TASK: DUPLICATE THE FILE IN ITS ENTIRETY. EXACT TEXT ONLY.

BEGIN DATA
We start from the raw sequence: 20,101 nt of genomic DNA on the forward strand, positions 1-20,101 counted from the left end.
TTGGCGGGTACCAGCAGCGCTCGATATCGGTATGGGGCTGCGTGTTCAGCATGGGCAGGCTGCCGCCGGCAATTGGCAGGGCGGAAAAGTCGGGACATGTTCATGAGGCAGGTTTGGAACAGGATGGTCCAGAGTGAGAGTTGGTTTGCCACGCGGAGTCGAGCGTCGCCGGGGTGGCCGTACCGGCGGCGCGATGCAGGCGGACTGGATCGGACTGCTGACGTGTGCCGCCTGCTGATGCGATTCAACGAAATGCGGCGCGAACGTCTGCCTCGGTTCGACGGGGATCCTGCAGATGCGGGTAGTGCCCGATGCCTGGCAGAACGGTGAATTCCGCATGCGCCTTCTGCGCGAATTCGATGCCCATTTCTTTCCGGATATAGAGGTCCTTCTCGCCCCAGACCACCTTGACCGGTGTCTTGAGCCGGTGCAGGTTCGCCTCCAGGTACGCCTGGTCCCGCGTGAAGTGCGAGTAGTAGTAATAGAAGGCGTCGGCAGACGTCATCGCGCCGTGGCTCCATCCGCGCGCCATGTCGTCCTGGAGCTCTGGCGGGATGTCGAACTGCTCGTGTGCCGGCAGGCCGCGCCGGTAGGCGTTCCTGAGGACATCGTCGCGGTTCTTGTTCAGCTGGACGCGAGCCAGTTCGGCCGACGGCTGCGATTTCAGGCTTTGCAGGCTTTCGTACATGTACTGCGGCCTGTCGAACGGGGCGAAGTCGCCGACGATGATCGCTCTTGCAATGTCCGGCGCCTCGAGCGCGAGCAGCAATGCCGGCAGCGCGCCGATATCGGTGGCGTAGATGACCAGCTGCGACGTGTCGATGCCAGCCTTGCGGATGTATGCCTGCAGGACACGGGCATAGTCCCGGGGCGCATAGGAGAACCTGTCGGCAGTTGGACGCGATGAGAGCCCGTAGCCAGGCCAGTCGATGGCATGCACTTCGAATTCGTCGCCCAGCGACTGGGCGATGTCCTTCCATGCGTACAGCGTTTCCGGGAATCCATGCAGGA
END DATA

We start from the raw sequence: 20,101 nt of genomic DNA on the forward strand, positions 1-20,101 counted from the left end.
TTGGCGGGTACCAGCAGCGCTCGATATCGGTATGGGGCTGCGTGTTCAGCATGGGCAGGCTGCCGCCGGCAATTGGCAGGGCGGAAAAGTCGGGACATGTTCATGAGGCAGGTTTGGAACAGGATGGTCCAGAGTGAGAGTTGGTTTGCCACGCGGAGTCGAGCGTCGCCGGGGTGGCCGTACCGGCGGCGCGATGCAGGCGGACTGGATCGGACTGCTGACGTGTGCCGCCTGCTGATGCGATTCAACGAAATGCGGCGCGAACGTCTGCCTCGGTTCGACGGGGATCCTGCAGATGCGGGTAGTGCCCGATGCCTGGCAGAACGGTGAATTCCGCATGCGCCTTCTGCGCGAATTCGATGCCCATTTCTTTCCGGATATAGAGGTCCTTCTCGCCCCAGACCACCTTGACCGGTGTCTTGAGCCGGTGCAGGTTCGCCTCCAGGTACGCCTGGTCCCGCGTGAAGTGCGAGTAGTAGTAATAGAAGGCGTCGGCAGACGTCATCGCGCCGTGGCTCCATCCGCGCGCCATGTCGTCCTGGAGCTCTGGCGGGATGTCGAACTGCTCGTGTGCCGGCAGGCCGCGCCGGTAGGCGTTCCTGAGGACATCGTCGCGGTTCTTGTTCAGCTGGACGCGAGCCAGTTCGGCCGACGGCTGCGATTTCAGGCTTTGCAGGCTTTCGTACATGTACTGCGGCCTGTCGAACGGGGCGAAGTCGCCGACGATGATCGCTCTTGCAATGTCCGGCGCCTCGAGCGCGAGCAGCAATGCCGGCAGCGCGCCGATATCGGTGGCGTAGATGACCAGCTGCGACGTGTCGATGCCAGCCTTGCGGATGTATGCCTGCAGGACACGGGCATAGTCCCGGGGCGCATAGGAGAACCTGTCGGCAGTTGGACGCGATGAGAGCCCGTAGCCAGGCCAGTCGATGGCATGCACTTCGAATTCGTCGCCCAGCGACTGGGCGATGTCCTTCCATGCGTACAGCGTTTCCGGGAATCCATGCAGGA